Independent Richard Tomlins is no longer a candidate for one of Cranston’s citywide City Council seats, after the Rhode Island Board of Elections unanimously upheld a decision by the local Board of Canvassers to not accept several of Tomlins’ nomination papers.
“It’s awfully frustrating. Those people who signed, they’re angry because their signature was taken away on a technicality,” Tomlins said.
At a hearing last Thursday, the Cranston Board of Canvassers reaffirmed that they would not accept signatures submitted on copied nomination papers. That decision was upheld by the state BOE on Monday afternoon.
State statute dictates that any copied nomination papers must first be time stamped by the local canvassing authority prior to being used to collect signatures from supporters of that candidate.
“The statute is quite simple; it says if you have photocopies made of nomination papers, you have to bring them into the local Board of Canvassers and have them time stamped,” explained Cranston BOC Chairman Joseph DeLorenzo. “It was an easy decision for the board to make. The law is the law; there’s nothing I can do.”
Tomlins submitted 38 signatures on photocopied papers identical to the originals. If those voters proved to be certifiable (registered and active voters from a Cranston address), it would have put him over the 200-signature threshold needed for a citywide council seat. Tomlins said Monday that he has even more nomination papers signed by active voters, but those too were collected on copied forms.
“I probably have at least another 100 signatures,” he said. “I know enough to know that if you need 200, you should get 300.”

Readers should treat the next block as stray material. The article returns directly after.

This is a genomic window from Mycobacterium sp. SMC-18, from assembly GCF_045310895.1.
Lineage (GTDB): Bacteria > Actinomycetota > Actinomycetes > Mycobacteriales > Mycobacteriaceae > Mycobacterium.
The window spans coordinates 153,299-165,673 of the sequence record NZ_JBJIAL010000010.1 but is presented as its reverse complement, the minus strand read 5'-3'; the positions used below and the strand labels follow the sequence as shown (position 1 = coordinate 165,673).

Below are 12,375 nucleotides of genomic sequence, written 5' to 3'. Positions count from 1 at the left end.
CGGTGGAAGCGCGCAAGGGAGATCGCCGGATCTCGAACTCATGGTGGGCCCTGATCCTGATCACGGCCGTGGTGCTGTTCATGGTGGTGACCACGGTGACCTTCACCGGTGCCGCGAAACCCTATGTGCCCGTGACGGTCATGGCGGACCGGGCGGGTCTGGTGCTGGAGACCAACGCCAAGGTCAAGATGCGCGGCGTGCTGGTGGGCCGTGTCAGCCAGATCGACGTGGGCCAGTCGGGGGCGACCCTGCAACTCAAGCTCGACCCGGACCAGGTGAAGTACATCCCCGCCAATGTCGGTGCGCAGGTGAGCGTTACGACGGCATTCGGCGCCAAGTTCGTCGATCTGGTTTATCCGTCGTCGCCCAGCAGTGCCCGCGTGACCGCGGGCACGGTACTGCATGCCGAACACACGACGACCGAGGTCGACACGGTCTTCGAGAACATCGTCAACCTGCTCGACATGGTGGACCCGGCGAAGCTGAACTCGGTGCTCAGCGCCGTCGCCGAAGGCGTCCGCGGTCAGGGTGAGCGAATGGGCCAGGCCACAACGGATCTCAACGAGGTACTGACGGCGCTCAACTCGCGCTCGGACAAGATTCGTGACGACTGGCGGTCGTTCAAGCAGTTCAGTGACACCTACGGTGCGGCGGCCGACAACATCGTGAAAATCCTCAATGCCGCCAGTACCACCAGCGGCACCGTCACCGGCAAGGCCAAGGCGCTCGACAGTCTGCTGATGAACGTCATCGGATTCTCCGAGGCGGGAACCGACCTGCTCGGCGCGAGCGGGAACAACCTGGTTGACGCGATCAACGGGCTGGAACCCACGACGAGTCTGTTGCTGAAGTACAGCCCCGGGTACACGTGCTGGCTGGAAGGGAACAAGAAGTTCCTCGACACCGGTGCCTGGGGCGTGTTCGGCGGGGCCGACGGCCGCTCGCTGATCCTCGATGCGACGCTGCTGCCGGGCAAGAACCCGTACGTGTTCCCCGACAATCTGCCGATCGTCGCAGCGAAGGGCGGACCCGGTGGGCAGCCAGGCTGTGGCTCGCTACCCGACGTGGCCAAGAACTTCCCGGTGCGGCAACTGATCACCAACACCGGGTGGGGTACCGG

Without those valid signatures, though, Tomlins had only 189 signatures – 11 shy of qualification. He believes this ruling has disenfranchised voters, not only the ones who signed to support his candidacy, but also those who would benefit from his plans for office, such as a five-year fiscal plan.
DeLorenzo said he has never before seen this issue come before the board, but he said the impetus is upon candidates to educate themselves on election law and the running process.
“He knew this,” DeLorenzo said of the rules. “If you’re going to go out there and have papers printed, you might as well go in and get the originals.”
Tomlins previously ran as a Democrat for Mayor in 2010. That position also requires the candidate to collect 200 signatures.
Candidates have 10 days to collect signatures from active voters living in the area they hope to represent.
This year, candidates had from July 3 through July 13 at 4 p.m. to collect enough signatures to qualify. Tomlins said the timing was challenging because of the Independence Day holiday but he was still out collecting signatures along with five volunteers in his campaign.
Though the BOE made their ruling, Tomlins is still considering an appeal in the courts.
“I know I’m right,” he said. “I didn’t do anything wrong on purpose.”
There are still seven candidates in the running for the council’s three citywide seats: Republicans James Carr, Jim Donahue and Leslie Luciano; Democrats Michael Farina, John Lanni Jr. and Sarah Kales Lee; and Independent candidate Robert Pelletier.